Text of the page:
Amara: Factors favouring hypoglycaemia include: Unwillingness or (more commonly in older patients) incapacity of the patient to cooperate; undernourishment, irregular mealtimes or skipped meals; imbalance between physical exertion and carbohydrate intake; alterations of diet; consumption of alcohol, especially in combination with skipped meals; impaired renal function; severe impairment of liver function; overdosage with Glimepiride; certain uncompensated disorders of the endocrine system affecting carbohydrate metabolism or counter regulation of hypoglycaemia (as for example in certain disorders of thyroid function and in anterior pituitary or corticoadrenal insufficiency); concurrent administration of certain other medicines, treatment with Glimepiride in the absence of any indication.
If such risk factors for hypoglycaemia are present, it may be necessary to adjust the dosage of Glimepiride or the entire therapy. This also applies whenever illness occurs during therapy or the patient's lifestyle changes.
Those symptoms of hypoglycaemia which reflect the body's adrenergic counter-regulation may be milder or absent where hypoglycaemia develops gradually, in the elderly, and where there is autonomic neuropathy or where the patient is receiving concurrent treatment with beta-blockers, clonidine, reserpine, guanethidine or other sympatholytic drugs.
Hypoglycaemia can almost always be promptly controlled by immediate intake of carbohydrates (glucose or sugar).
It is known from other sulfonylureas that, despite initially successful countermeasures, hypoglycaemia may recur. Patients must, therefore, remain under close observation.
Severe hypoglycaemia further requires immediate treatment and follow-up by a physician and, in some circumstances, in-patient hospital care.
Treatment of patients with G6PD-deficiency with sulfonylurea agents can lead to hemolytic anaemia.
Since Glimepiride belongs to the class of sulfonylurea agents, caution should be used in patients wtih G6PD-deficiency and a non-sulfonylurea alternatives should be considered.
Driving a Vehicle or Performing Other Hazardous Tasks: Alertness and reactions may be impaired due to hypo- or hyperglycaemia, especially when beginning or after altering treatment or when Glimepiride is not taken regularly. This may, for example, affect the ability to drive or to operate machinery.
Amara-4: Glimepiride must be taken shortly before or during a meal.
When meals are taken at irregular hours or skipped altogether, treatment with "Glimepiride Tablets" may lead to hypoglycaemia. Possible symptoms of hypoglycaemia include: headache, ravenous hunger, nausea, vomiting, lassitude, sleepiness, disordered sleep, restlessness, aggressiveness, impaired concentration, alertness and reaction time, depression, confusion, speech and visual disorders, aphasia, tremor, paresis, sensory disturbances, dizziness, helplessness, loss of self-control, delirium, cerebral convulsions, somnolence and loss of consciousness up to and including coma, shallow respiration and bradycardia. In addition, signs of adrenergic counter-regulation may be present such as sweating, clammy skin, anxiety, tachycardia, hypertension, palpitations, angina pectoris and cardiac arrhythmias.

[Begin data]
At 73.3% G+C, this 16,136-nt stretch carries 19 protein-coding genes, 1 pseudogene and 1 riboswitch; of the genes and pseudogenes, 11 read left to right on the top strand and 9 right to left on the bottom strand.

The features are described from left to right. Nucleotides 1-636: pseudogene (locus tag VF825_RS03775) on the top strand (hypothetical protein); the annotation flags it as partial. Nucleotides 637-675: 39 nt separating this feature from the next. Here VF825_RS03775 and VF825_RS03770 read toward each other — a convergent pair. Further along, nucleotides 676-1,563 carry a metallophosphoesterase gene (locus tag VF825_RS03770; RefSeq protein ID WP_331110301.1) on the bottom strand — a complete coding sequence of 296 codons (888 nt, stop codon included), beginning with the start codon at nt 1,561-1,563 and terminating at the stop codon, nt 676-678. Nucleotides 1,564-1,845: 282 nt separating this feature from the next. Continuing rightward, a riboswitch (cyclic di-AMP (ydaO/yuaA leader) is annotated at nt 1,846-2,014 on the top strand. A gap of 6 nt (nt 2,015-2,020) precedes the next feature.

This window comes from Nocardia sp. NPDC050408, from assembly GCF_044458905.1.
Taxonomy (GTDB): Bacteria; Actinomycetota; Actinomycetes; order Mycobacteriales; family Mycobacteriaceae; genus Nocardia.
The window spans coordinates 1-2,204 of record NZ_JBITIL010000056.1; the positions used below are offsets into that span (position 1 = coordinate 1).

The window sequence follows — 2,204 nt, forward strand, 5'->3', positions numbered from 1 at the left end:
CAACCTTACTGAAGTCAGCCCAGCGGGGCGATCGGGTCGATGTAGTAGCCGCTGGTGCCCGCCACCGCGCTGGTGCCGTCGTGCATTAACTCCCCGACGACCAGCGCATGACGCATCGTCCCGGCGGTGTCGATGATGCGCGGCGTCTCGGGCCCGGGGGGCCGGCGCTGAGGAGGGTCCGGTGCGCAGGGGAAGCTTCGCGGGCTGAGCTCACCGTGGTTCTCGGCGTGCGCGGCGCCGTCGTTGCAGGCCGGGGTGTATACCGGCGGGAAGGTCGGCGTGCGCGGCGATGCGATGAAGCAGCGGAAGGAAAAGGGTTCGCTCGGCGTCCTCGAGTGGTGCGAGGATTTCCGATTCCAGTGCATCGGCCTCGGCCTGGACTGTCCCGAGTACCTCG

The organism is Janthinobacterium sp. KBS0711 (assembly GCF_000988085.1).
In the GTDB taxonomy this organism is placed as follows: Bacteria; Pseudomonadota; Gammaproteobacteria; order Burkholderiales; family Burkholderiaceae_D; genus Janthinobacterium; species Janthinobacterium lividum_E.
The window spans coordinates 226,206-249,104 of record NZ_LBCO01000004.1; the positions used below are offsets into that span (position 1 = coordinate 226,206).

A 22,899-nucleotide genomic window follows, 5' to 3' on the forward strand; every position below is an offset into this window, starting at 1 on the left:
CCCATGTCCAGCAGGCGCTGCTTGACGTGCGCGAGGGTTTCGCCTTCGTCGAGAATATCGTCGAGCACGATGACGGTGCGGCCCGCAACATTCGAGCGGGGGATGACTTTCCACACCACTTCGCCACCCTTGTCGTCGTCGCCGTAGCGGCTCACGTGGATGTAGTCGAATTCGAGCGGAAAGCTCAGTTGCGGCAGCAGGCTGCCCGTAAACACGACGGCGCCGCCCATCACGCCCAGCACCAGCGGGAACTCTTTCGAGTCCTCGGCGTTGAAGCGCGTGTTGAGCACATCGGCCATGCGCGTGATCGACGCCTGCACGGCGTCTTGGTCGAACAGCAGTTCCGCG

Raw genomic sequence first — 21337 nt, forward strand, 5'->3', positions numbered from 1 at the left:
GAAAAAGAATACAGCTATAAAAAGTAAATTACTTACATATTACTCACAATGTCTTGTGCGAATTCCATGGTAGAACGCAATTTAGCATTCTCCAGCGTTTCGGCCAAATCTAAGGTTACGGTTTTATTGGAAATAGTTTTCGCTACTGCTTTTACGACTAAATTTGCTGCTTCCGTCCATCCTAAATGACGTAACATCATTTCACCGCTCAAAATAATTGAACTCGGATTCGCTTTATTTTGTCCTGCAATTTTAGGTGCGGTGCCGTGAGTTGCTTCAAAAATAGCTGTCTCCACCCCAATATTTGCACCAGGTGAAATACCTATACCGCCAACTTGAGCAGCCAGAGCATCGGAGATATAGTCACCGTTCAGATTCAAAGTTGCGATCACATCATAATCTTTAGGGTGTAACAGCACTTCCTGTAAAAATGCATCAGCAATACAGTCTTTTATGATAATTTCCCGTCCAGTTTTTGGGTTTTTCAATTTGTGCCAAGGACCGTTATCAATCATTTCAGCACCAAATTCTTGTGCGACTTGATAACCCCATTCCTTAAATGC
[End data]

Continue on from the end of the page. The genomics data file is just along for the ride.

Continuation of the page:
The clinical picture of a severe hypoglycaemic attack may resemble that of a stroke.
Symptoms can almost always be promptly controlled by immediate intake carbohydrates (sugar). Artificial sweeteners have no effect.
It is known from other sulfonylureas that, despite initially successful countermeasures, hypoglycaemia may recur.
Severe hypoglycaemia or prolonged hypoglycaemia, only temporarily controlled by the usual amounts of sugar, require immediate medical treatment and occasionally hospitalisation.
Factors favouring hypoglycaemia include: unwillingness or (more commonly in older patients) incapacity of the patient to cooperate; undernutrition, irregular mealtimes or missed meals or periods of fasting; alterations in diet; imbalance between physical exertion and carbohydrate intake; consumption of alcohol, especially in combination with skipped meals; impaired renal function; serious liver dysfunction; overdosage with Glimepiride Tablets; certain uncompensated disorders of the endocrine system affecting carbohydrate metabolism or counter regulation of hypoglycaemia (as for example in certain disorders of thyroid function and in anterior pituitary or adrenocortical insufficiency); concurrent administration of certain other medicinal products.
Treatment with glimepiride tablets requires regular monitoring of glucose levels in blood and urine. In addition, determination of the proportion of glycosylated haemoglobin is recommended.
Regular hepatic and haematological monitoring (especially leucocytes and thrombocytes) are required during treatment with glimepiride tablets.
In stress-situations (e.g. accidents, acute operations, infections with fever etc) a temporary switch to insulin may be indicated.
No experience has been gained concerning the use of glimepiride tablets in patients with severe impairment of liver function or dialysis patients. In patients with severe impairment of renal or liver function change over to insulin is indicated.
Treatment of patients with G6PD-deficiency with sulfonylurea agents can lead to hemolytic anaemia. Since glimepiride belongs to the class of sulfonylurea agents, caution should be used in patients with G6PD-deficiency and a non-sulfonylurea alternative should be considered.
Glimepiride Tablets contains lactose monohydrate. Patients with rare hereditary problems of galactose intolerance, the Lapp lactase deficiency or glucose-galactose malabsorption should not take this medicine.
Sulfonylurea should not be used with Type I diabetes mellitus.